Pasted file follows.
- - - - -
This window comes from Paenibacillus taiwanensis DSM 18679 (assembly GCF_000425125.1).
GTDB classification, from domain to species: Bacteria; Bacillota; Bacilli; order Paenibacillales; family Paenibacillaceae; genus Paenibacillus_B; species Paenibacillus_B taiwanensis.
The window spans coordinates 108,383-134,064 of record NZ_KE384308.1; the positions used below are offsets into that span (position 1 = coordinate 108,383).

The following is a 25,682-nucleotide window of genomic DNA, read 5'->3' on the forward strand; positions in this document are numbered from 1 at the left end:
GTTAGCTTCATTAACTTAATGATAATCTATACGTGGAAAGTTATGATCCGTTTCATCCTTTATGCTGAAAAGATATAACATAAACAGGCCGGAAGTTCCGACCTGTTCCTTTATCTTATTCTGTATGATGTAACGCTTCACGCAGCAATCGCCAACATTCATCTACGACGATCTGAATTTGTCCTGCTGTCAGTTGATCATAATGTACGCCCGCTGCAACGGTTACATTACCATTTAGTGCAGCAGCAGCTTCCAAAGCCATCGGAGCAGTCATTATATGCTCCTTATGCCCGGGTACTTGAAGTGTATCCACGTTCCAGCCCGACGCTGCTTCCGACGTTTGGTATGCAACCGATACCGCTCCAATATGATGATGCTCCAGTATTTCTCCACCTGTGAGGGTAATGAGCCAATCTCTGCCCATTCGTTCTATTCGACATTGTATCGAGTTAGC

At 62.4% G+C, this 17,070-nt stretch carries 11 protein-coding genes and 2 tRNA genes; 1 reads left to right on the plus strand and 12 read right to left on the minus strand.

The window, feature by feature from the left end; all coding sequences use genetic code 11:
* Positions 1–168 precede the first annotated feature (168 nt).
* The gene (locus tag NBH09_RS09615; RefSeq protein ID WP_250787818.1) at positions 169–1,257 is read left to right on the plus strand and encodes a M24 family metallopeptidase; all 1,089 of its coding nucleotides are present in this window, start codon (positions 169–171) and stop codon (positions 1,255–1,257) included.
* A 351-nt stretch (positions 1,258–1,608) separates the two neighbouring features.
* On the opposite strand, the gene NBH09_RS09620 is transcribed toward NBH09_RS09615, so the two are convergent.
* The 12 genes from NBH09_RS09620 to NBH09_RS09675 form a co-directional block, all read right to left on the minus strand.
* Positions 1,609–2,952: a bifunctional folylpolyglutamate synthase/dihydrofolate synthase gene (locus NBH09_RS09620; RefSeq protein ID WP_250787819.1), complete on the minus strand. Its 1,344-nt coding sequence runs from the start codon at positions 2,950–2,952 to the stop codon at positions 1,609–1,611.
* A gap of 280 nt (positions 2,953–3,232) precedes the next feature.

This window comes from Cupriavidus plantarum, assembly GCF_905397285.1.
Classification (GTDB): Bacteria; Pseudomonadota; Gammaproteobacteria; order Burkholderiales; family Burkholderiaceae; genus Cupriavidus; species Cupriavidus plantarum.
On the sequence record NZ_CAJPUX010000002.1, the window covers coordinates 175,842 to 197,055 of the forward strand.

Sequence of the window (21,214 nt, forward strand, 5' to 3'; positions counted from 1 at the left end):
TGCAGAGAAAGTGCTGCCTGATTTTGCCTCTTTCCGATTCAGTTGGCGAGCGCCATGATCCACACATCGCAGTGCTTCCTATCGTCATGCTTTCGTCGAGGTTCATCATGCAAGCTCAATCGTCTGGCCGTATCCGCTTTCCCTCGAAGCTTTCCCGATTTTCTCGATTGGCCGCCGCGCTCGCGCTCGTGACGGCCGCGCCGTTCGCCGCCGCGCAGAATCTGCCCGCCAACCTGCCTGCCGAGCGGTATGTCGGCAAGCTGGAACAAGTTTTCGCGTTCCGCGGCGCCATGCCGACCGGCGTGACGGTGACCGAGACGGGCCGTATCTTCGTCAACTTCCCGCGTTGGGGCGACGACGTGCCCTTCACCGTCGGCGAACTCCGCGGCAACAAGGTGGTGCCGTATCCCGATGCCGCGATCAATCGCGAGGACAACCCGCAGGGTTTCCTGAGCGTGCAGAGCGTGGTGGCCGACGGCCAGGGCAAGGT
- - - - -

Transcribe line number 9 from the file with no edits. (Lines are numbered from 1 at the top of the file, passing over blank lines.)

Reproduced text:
* The gene (locus tag NBH09_RS09615; RefSeq protein ID WP_250787818.1) at positions 169–1,257 is read left to right on the plus strand and encodes a M24 family metallopeptidase; all 1,089 of its coding nucleotides are present in this window, start codon (positions 169–171) and stop codon (positions 1,255–1,257) included.